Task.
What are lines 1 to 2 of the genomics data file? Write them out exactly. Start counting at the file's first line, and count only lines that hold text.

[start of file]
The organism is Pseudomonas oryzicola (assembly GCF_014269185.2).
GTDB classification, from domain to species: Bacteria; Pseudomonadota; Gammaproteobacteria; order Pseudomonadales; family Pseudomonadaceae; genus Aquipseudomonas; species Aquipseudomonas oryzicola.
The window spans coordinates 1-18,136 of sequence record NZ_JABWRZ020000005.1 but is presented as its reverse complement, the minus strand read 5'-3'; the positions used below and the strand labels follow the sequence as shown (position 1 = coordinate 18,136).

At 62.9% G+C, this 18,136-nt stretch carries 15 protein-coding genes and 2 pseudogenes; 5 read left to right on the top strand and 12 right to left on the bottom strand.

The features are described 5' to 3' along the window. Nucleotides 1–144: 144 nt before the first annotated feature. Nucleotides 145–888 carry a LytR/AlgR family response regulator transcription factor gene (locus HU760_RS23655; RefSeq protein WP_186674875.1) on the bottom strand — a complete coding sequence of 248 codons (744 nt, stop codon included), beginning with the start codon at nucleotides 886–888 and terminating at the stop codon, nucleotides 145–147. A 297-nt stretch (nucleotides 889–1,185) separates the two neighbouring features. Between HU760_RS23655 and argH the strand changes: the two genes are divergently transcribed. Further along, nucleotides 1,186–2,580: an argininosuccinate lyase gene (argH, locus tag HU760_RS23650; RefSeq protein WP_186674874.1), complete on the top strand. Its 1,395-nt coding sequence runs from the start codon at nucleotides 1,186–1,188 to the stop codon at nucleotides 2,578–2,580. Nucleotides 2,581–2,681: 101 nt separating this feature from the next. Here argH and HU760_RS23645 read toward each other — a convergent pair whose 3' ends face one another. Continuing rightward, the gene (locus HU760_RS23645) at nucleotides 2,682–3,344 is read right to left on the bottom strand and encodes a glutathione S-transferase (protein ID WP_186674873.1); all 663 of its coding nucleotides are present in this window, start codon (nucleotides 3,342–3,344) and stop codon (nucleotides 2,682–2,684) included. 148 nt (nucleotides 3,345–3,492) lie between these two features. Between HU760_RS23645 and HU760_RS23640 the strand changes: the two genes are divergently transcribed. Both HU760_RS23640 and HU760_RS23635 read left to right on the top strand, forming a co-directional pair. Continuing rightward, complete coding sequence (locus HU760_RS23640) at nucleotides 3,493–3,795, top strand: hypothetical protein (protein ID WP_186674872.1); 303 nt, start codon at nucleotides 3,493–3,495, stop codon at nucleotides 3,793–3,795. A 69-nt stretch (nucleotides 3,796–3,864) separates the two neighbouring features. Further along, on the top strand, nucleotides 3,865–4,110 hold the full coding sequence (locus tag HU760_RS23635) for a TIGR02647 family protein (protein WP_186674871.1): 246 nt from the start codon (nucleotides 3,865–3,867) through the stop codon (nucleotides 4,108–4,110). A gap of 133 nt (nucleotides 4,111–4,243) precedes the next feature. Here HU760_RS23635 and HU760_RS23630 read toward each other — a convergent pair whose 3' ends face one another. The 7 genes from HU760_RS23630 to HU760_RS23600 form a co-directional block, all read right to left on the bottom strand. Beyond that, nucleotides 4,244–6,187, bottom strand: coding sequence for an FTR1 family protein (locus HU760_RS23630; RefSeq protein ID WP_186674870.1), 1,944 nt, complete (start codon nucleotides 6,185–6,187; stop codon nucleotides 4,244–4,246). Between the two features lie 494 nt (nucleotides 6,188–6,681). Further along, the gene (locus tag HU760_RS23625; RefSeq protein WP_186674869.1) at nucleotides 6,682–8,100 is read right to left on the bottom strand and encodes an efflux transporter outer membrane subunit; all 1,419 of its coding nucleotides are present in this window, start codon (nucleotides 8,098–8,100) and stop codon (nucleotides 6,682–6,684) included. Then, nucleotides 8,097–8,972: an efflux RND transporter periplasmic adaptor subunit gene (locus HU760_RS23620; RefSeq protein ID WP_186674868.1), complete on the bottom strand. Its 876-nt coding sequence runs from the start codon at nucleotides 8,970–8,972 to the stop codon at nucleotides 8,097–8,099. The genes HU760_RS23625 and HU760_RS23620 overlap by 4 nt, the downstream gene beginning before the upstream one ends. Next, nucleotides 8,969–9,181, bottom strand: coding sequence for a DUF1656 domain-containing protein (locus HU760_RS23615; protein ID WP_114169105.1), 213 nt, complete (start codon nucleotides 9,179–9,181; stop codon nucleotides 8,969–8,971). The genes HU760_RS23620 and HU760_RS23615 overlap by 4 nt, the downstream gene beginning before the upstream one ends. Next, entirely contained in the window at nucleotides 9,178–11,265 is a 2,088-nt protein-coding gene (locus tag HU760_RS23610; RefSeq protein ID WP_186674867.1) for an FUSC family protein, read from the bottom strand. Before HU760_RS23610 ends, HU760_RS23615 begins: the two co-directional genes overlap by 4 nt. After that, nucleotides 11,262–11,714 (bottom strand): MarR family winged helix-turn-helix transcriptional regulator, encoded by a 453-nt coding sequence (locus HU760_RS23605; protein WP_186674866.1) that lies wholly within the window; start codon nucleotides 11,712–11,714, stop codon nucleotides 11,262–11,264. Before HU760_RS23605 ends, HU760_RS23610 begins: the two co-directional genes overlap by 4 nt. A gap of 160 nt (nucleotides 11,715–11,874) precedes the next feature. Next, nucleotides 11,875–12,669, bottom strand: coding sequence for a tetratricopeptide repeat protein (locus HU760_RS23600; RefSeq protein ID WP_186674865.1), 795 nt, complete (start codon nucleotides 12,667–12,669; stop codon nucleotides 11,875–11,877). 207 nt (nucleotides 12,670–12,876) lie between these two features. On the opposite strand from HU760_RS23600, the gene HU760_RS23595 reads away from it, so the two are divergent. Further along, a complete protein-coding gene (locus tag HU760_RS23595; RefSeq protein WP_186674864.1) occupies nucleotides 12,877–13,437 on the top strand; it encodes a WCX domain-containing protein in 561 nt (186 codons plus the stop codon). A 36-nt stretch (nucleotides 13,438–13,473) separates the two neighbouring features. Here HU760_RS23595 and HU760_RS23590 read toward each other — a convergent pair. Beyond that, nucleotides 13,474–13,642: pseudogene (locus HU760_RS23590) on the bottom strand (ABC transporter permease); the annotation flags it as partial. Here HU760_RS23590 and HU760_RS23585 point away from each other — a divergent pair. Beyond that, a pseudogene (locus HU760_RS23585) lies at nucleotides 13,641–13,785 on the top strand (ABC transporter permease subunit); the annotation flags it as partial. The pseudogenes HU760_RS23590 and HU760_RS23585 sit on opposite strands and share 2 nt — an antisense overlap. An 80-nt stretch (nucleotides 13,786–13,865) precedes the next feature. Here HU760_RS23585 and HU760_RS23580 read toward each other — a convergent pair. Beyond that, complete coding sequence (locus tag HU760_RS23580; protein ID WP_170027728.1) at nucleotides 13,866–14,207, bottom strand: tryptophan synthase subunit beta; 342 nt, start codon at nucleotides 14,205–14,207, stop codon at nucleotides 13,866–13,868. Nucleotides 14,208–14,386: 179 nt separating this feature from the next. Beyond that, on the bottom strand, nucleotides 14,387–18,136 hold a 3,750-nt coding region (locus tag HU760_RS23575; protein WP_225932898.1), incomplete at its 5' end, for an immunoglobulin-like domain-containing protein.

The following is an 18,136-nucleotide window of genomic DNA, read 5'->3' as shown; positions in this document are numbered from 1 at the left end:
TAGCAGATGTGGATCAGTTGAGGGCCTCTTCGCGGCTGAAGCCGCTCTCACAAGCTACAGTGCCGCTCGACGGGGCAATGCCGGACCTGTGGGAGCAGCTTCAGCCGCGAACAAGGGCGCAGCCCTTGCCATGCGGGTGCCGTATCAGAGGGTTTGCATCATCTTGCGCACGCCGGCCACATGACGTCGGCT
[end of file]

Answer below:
The organism is Pseudomonas oryzicola (assembly GCF_014269185.2).
GTDB classification, from domain to species: Bacteria; Pseudomonadota; Gammaproteobacteria; order Pseudomonadales; family Pseudomonadaceae; genus Aquipseudomonas; species Aquipseudomonas oryzicola.